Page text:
US utility Georgia Power has hired 14 operators for units 3 and 4 of its Vogtle NPP from the abandoned VC Summer nuclear project. Georgia Power told the Georgia Public Service Commission (PSC) that this would save nearly two years of training time and costs. The company must ensure a certain number of licensed operators are in place to support fuel loading at the two units.
In August 2017, Scana Corporation subsidiary South Carolina Electric & Gas decided to stop construction of two AP1000 reactors at VC Summer in South Carolina. Georgia Power has now hired 14 operators who had passed the US Nuclear Regulatory Commission (NRC) exam at VC Summer.
The company is required to file reports with the PSC every six months to provide an update on the progress of construction of the two AP1000 units at Vogtle. A report filed on 28 February, which covers the period from 1 July to 31 December 2017, is the first since the PSC's decision in December to approve Georgia Power's recommendation to complete the units.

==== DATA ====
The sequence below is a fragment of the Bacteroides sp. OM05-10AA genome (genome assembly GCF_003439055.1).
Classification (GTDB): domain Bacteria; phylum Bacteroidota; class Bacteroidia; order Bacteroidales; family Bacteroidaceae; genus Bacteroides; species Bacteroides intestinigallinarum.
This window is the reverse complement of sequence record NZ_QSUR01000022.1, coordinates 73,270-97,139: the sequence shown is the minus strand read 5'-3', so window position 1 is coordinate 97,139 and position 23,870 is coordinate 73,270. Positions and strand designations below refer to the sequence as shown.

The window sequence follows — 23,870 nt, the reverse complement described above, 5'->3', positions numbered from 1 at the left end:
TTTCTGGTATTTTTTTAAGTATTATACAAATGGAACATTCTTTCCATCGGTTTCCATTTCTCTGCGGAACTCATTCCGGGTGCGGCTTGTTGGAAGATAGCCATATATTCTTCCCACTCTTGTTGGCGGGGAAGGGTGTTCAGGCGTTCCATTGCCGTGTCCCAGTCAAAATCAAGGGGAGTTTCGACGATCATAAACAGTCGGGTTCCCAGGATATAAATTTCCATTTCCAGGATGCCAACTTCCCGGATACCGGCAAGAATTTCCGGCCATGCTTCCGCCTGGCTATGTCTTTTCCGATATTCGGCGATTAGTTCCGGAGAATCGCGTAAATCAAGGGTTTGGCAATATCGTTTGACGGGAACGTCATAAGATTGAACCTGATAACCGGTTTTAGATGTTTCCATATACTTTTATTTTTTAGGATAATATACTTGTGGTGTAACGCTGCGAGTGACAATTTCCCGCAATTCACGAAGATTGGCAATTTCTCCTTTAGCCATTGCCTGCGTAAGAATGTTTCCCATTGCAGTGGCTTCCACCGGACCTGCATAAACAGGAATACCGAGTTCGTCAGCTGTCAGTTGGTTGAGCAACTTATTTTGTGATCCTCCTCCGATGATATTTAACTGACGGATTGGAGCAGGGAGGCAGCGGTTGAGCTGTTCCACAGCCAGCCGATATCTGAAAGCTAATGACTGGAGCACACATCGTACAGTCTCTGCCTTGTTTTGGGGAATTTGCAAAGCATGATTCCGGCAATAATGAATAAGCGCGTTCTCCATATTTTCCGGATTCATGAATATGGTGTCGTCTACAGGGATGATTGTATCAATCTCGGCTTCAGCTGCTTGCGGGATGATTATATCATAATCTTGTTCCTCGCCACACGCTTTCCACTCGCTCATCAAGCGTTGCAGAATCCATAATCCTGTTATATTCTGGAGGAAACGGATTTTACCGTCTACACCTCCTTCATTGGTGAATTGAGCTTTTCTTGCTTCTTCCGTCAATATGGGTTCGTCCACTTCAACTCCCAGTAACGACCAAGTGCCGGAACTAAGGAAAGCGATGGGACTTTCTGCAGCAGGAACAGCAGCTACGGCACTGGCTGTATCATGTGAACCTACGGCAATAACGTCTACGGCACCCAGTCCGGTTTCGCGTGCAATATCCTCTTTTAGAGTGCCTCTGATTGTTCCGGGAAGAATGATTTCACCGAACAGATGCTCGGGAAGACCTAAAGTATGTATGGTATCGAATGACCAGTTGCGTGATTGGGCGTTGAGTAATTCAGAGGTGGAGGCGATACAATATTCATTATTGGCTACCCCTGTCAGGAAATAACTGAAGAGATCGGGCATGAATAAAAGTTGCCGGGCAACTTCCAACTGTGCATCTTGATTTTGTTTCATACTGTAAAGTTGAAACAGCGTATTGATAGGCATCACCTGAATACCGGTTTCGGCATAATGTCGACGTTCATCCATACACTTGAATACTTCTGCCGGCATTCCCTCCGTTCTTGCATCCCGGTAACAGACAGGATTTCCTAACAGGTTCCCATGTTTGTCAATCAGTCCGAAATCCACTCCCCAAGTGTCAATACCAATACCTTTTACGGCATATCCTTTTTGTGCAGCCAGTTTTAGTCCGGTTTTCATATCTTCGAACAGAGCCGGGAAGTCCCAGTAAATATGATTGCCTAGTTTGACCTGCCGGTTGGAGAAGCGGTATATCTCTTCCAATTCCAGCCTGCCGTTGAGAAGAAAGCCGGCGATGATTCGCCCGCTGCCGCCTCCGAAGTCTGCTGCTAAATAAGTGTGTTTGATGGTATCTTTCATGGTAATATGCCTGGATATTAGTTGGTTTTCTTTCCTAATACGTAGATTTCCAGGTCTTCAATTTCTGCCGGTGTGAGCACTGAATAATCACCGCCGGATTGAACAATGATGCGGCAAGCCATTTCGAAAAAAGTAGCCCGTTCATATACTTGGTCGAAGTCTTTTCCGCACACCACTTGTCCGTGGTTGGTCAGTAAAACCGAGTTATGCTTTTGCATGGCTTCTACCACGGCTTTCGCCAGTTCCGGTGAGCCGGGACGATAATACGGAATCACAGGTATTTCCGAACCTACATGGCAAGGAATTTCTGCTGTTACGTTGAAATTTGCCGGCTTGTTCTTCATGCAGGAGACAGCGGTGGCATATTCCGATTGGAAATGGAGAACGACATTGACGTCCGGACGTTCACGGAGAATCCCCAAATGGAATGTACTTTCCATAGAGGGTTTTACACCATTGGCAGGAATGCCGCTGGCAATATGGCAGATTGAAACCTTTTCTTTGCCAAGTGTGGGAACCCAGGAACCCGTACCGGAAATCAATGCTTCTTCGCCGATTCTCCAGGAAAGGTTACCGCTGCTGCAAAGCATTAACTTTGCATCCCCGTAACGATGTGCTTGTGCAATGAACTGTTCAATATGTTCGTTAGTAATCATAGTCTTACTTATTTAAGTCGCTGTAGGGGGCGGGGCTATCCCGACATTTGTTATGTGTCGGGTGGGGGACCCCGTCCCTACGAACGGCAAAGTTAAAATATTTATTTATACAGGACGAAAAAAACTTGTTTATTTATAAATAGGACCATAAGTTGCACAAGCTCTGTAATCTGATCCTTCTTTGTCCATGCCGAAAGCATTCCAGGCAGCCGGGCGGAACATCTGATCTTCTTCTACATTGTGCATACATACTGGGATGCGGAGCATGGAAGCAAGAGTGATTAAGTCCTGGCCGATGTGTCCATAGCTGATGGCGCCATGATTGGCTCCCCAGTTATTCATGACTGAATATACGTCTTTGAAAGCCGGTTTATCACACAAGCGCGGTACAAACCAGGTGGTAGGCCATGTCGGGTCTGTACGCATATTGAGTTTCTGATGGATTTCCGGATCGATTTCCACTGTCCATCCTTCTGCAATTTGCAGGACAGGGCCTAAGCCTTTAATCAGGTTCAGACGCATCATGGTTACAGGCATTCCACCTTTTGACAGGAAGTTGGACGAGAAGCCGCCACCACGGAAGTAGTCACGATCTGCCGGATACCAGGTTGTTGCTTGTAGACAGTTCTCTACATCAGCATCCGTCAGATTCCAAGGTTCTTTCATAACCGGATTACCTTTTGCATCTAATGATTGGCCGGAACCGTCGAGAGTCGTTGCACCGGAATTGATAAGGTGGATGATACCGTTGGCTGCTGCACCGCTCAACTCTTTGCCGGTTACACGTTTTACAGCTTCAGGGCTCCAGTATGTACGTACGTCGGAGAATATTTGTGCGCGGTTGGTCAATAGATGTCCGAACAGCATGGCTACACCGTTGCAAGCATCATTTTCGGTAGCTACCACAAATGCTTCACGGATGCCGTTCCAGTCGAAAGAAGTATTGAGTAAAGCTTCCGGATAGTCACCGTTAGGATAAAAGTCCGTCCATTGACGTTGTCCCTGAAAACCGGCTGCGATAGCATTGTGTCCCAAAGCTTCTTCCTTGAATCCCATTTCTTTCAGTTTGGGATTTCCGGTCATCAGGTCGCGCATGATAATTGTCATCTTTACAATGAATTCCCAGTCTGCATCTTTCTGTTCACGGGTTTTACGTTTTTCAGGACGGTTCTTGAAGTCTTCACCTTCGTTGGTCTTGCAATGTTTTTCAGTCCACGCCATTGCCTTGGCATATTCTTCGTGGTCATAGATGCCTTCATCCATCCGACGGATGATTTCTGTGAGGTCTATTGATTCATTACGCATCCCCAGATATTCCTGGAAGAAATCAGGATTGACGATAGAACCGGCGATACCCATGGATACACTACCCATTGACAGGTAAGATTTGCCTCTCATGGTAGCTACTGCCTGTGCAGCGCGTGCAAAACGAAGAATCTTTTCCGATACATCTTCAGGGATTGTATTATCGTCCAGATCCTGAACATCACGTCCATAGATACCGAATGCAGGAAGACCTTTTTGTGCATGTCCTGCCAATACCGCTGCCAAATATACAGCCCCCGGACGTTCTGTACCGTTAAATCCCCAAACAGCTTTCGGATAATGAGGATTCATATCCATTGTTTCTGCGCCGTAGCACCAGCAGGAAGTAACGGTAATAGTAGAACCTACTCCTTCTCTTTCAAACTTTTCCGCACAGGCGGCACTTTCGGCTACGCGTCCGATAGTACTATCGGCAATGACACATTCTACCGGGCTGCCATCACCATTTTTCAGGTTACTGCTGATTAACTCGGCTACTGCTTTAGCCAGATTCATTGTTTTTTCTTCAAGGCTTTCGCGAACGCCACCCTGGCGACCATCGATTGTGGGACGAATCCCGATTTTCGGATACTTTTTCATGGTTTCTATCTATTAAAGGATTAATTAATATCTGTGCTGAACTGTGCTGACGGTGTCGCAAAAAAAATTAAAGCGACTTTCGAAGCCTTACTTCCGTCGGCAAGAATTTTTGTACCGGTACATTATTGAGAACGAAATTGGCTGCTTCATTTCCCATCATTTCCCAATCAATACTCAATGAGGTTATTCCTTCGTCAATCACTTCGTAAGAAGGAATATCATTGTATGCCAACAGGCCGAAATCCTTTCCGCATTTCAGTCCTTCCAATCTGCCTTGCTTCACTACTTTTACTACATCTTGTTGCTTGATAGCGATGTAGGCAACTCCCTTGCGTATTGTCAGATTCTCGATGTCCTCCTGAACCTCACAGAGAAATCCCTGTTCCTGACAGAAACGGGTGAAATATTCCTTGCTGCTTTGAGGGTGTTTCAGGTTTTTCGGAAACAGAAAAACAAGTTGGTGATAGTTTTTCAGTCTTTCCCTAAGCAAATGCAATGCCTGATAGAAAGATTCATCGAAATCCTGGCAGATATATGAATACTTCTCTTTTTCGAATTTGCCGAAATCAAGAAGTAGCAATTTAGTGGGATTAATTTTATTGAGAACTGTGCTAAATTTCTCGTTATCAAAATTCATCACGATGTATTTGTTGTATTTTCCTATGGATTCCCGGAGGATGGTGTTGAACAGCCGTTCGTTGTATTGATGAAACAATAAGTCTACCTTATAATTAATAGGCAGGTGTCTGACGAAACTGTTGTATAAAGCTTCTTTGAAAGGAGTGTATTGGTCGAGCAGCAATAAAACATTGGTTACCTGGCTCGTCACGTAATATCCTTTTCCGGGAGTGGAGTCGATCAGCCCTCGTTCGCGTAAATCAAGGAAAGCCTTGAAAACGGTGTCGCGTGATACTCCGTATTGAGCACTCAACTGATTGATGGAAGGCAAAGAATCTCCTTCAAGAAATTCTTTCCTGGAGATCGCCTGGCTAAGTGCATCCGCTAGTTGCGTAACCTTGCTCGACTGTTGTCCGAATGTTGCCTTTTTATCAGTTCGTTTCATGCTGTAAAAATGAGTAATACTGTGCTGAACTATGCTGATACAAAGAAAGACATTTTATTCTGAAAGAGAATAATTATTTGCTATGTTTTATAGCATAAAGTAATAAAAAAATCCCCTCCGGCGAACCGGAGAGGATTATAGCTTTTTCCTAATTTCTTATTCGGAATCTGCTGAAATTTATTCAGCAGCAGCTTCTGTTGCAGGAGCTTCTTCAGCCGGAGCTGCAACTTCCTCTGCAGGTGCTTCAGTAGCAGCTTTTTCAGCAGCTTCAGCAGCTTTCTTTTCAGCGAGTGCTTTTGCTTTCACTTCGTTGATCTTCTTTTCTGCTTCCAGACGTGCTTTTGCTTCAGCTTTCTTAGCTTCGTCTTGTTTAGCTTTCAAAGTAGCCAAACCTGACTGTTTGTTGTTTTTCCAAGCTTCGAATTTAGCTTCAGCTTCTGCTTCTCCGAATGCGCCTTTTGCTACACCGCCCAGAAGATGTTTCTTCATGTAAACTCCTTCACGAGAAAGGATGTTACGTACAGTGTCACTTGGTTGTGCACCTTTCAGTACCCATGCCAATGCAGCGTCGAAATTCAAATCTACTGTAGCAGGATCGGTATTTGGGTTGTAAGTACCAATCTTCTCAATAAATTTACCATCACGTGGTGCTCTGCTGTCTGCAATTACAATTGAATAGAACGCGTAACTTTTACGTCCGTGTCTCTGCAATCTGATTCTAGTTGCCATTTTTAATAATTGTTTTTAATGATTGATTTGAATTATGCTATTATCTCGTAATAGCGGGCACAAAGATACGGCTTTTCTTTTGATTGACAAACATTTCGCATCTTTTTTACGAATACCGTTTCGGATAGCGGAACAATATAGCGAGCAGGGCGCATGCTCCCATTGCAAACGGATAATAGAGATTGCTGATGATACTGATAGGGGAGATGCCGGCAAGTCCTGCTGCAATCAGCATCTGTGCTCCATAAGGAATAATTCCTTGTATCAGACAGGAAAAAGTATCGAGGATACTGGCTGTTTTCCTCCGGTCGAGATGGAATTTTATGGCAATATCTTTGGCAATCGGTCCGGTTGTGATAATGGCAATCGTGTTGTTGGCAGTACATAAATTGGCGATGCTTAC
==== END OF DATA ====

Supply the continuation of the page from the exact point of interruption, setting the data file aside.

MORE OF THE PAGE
The latest report reaffirms the target in-service dates of November 2021 for Vogtle 3 and November 2022 for Vogtle 4. It asserts that completing the units remains the best cost option for meeting the state's future energy needs following contractor Westinghouse's Chapter 11 bankruptcy filing in March 2017.
Construction of the units continued, with Southern Nuclear taking over as the project manager at the site and Bechtel managing construction. The report said productivity at the construction site has improved since Southern Nuclear assumed responsibility.
Over the past six months, essential equipment has been installed, including both steam generators and the pressuriser for Vogtle 3, and structural modules CA02 and CA03 for Vogtle 4. Also, 1000 tonnes of rebar and tens of thousands of cubic yards of concrete have been placed throughout the site, Georgia Power said. Major equipment, including squib valves for both units, the passive residual heat removal heat exchanger and the reactor vessel internals for Vogtle 4 have been delivered, and most of the modules and equipment needed to complete the project is now on site.
In January, the PSC approved a revised capital cost forecast for the Vogtle project of $7.3bn. Georgia Power is requesting PSC verification and approval of $448m of capital expenditures incurred during the reporting period.